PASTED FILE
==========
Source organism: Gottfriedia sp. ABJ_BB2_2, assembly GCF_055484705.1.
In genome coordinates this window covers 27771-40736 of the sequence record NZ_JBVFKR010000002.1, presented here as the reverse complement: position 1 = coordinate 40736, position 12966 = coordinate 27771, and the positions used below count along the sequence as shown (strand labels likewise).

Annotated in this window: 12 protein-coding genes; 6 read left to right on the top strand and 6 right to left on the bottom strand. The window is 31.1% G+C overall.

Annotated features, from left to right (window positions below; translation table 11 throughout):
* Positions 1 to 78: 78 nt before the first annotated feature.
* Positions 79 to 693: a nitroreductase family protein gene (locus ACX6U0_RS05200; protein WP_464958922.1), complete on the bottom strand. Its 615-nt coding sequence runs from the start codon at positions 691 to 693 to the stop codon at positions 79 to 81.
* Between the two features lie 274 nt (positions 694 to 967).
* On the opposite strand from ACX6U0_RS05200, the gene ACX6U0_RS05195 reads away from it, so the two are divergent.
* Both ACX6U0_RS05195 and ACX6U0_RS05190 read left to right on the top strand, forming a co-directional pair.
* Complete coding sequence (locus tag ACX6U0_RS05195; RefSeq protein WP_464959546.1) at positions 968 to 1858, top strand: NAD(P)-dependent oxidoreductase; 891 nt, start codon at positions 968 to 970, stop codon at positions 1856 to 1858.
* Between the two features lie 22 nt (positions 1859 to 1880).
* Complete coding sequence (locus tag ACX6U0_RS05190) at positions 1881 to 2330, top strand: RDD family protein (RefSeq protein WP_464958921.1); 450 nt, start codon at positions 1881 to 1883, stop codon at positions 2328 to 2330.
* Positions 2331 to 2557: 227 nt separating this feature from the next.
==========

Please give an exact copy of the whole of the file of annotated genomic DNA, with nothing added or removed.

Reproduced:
Source organism: Gottfriedia sp. ABJ_BB2_2, assembly GCF_055484705.1.
In genome coordinates this window covers 27771-40736 of the sequence record NZ_JBVFKR010000002.1, presented here as the reverse complement: position 1 = coordinate 40736, position 12966 = coordinate 27771, and the positions used below count along the sequence as shown (strand labels likewise).

Annotated in this window: 12 protein-coding genes; 6 read left to right on the top strand and 6 right to left on the bottom strand. The window is 31.1% G+C overall.

Annotated features, from left to right (window positions below; translation table 11 throughout):
* Positions 1 to 78: 78 nt before the first annotated feature.
* Positions 79 to 693: a nitroreductase family protein gene (locus ACX6U0_RS05200; protein WP_464958922.1), complete on the bottom strand. Its 615-nt coding sequence runs from the start codon at positions 691 to 693 to the stop codon at positions 79 to 81.
* Between the two features lie 274 nt (positions 694 to 967).
* On the opposite strand from ACX6U0_RS05200, the gene ACX6U0_RS05195 reads away from it, so the two are divergent.
* Both ACX6U0_RS05195 and ACX6U0_RS05190 read left to right on the top strand, forming a co-directional pair.
* Complete coding sequence (locus tag ACX6U0_RS05195; RefSeq protein WP_464959546.1) at positions 968 to 1858, top strand: NAD(P)-dependent oxidoreductase; 891 nt, start codon at positions 968 to 970, stop codon at positions 1856 to 1858.
* Between the two features lie 22 nt (positions 1859 to 1880).
* Complete coding sequence (locus tag ACX6U0_RS05190) at positions 1881 to 2330, top strand: RDD family protein (RefSeq protein WP_464958921.1); 450 nt, start codon at positions 1881 to 1883, stop codon at positions 2328 to 2330.
* Positions 2331 to 2557: 227 nt separating this feature from the next.